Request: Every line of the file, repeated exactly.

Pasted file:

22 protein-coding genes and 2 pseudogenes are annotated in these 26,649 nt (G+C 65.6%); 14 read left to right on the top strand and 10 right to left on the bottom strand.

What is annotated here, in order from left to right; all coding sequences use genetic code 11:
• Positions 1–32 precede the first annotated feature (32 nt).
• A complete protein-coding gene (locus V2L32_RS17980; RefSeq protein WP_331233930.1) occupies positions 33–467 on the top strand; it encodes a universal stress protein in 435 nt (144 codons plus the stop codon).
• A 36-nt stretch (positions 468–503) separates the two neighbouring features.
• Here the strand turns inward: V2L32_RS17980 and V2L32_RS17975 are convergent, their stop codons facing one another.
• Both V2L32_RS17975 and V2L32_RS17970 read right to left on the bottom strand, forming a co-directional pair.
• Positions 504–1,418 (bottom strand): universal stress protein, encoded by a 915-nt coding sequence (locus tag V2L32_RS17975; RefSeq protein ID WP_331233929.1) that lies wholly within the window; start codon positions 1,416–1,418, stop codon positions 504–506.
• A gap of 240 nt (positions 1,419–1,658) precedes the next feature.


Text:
22 protein-coding genes and 2 pseudogenes are annotated in these 26,649 nt (G+C 65.6%); 14 read left to right on the top strand and 10 right to left on the bottom strand.

What is annotated here, in order from left to right; all coding sequences use genetic code 11:
• Positions 1–32 precede the first annotated feature (32 nt).
• A complete protein-coding gene (locus V2L32_RS17980; RefSeq protein WP_331233930.1) occupies positions 33–467 on the top strand; it encodes a universal stress protein in 435 nt (144 codons plus the stop codon).
• A 36-nt stretch (positions 468–503) separates the two neighbouring features.
• Here the strand turns inward: V2L32_RS17980 and V2L32_RS17975 are convergent, their stop codons facing one another.
• Both V2L32_RS17975 and V2L32_RS17970 read right to left on the bottom strand, forming a co-directional pair.
• Positions 504–1,418 (bottom strand): universal stress protein, encoded by a 915-nt coding sequence (locus tag V2L32_RS17975; RefSeq protein ID WP_331233929.1) that lies wholly within the window; start codon positions 1,416–1,418, stop codon positions 504–506.
• A gap of 240 nt (positions 1,419–1,658) precedes the next feature.